Saturday, April 16, 2011

Performance Optimization of Silverlight Applications using Visual Studio 2010 SP1

Today I decided to work on some miscellaneous performance optimization tasks for my Sterling NoSQL Database that runs on both Silverlight and Windows Phone 7. The database will serialize any class to any level of depth without you having use to attributes or derive from other classes, and despite doing this and tracking both keys and relationships between classes, you can see it manages to serialize and deserialize almost as fast as native methods that don't provide any of the database features:

Note: click on any smaller-sized image in this post to see a full-sized version in case the text is too small for the sample screenshots.

Obviously the query column is lightning fast because Sterling uses in-memory indexes and keys. I decided to start focusing on some areas that can really help speed up the performance of the engine. While there are a lot of fancy profiling tools on the market, there really isn't much need to look beyond the tools built into Visual Studio 2010. To perform my analysis, I decided to run the profile against the unit tests for the in-memory version of the database. This will take isolated storage out of the picture and really help me focus on the issues that are part of the application logic itself and not artifacts of blocking file I/O.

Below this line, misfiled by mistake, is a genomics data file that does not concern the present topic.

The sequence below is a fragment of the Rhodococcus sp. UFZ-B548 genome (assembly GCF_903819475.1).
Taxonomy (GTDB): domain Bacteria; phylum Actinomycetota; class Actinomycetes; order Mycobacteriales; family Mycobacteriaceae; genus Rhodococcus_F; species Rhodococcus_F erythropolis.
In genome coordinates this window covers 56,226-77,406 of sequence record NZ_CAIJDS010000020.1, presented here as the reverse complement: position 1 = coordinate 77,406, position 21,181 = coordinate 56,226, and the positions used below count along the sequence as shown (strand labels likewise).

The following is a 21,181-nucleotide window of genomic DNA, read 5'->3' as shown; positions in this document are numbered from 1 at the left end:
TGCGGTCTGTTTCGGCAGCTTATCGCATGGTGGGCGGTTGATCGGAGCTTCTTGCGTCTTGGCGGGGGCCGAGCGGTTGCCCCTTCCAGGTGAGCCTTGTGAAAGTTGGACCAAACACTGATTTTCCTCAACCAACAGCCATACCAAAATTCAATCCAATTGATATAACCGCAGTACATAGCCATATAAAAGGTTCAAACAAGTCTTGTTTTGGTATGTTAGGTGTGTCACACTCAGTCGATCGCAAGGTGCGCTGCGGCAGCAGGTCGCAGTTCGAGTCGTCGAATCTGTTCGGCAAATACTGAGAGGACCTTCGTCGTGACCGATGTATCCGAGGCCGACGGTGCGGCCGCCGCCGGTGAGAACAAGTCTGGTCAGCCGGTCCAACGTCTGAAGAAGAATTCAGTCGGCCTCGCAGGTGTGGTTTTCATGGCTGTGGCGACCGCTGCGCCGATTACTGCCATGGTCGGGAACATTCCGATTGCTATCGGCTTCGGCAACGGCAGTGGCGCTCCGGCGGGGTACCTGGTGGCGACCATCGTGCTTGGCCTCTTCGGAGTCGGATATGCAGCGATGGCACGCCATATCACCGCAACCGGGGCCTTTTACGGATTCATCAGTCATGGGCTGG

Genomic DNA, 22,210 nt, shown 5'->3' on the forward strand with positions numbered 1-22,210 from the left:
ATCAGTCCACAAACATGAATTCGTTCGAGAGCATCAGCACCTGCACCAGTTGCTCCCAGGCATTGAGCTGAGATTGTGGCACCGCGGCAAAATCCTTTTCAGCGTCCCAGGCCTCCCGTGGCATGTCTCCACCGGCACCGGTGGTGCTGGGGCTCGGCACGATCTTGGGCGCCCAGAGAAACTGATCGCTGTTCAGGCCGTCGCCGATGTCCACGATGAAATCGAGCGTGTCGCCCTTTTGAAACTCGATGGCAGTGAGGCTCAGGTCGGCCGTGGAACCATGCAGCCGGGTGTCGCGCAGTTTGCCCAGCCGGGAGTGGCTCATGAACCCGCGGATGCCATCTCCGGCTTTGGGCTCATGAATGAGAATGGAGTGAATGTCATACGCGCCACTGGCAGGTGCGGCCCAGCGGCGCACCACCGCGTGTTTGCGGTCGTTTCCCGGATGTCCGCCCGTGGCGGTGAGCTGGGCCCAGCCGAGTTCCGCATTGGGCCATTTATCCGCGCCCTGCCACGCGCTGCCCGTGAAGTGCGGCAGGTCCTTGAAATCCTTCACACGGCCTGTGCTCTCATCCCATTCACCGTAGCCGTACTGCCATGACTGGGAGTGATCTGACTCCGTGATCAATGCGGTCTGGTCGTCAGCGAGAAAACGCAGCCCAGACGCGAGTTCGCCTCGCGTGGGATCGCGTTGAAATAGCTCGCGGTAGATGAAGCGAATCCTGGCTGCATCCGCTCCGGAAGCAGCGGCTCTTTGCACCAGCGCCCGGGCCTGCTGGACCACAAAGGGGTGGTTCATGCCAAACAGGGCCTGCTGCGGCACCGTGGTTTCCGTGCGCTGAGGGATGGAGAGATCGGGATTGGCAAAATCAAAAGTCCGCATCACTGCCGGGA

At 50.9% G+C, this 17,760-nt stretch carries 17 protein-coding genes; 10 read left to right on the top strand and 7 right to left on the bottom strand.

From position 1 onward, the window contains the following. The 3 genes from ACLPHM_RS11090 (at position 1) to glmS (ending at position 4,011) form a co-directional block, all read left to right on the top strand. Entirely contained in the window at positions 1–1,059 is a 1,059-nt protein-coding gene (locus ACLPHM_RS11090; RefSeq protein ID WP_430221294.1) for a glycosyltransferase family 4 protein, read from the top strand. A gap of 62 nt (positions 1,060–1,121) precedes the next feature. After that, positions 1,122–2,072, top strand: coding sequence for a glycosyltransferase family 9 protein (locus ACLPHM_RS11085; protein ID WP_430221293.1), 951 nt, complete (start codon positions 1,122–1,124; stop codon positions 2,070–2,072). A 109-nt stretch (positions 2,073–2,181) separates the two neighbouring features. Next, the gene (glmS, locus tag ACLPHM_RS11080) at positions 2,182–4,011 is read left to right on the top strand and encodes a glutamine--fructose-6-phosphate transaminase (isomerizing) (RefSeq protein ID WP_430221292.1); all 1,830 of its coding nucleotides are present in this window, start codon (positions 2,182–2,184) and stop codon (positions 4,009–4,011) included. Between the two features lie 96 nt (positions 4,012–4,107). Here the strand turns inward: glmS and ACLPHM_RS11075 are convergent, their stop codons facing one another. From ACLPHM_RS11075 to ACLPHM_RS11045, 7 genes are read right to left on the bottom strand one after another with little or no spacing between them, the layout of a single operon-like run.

The performance profiling wizard is easy to use. With my tests set as the start project, I simply launched the performance wizard:

I chose the CPU sampling. This will give me an idea of where most of the work is being performed. While it's not as precise as knowing time spent in functions, when a sample rate goes down you can be reasonably assured that the function is executing more quickly and less time is being spent there.

Next, I picked the test project.

Finally, I chose to launch profiling so I could get started right away and finished the process.

The profiler ran my application and I had it execute all of the tests. When done, I closed the browser window and the profiler automatically generated a report. The report showed CPU samples over time, which wasn't as useful to me as a section that reads "Functions doing the most individual work." There are where most of the time is spent. Some of the methods weren't a surprise because they involved reflection, but one was a list "contains" method which implies issues with looking up items in a collection.